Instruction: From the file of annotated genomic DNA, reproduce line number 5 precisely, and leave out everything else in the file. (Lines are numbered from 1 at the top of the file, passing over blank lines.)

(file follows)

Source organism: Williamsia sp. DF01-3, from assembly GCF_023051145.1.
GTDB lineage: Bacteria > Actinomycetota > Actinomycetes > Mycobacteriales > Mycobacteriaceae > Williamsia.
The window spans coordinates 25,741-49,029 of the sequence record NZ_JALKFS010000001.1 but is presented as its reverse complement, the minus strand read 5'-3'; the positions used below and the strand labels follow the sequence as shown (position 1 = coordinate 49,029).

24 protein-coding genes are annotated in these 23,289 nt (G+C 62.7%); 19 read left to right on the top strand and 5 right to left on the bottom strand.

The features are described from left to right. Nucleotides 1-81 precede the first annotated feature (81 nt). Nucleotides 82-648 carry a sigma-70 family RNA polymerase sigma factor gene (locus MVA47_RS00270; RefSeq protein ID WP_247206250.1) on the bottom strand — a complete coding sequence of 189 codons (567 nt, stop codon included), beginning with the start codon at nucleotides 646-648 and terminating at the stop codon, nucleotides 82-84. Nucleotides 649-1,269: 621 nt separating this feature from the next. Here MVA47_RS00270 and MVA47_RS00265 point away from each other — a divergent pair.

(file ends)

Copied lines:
The features are described from left to right. Nucleotides 1-81 precede the first annotated feature (81 nt). Nucleotides 82-648 carry a sigma-70 family RNA polymerase sigma factor gene (locus MVA47_RS00270; RefSeq protein ID WP_247206250.1) on the bottom strand — a complete coding sequence of 189 codons (567 nt, stop codon included), beginning with the start codon at nucleotides 646-648 and terminating at the stop codon, nucleotides 82-84. Nucleotides 649-1,269: 621 nt separating this feature from the next. Here MVA47_RS00270 and MVA47_RS00265 point away from each other — a divergent pair.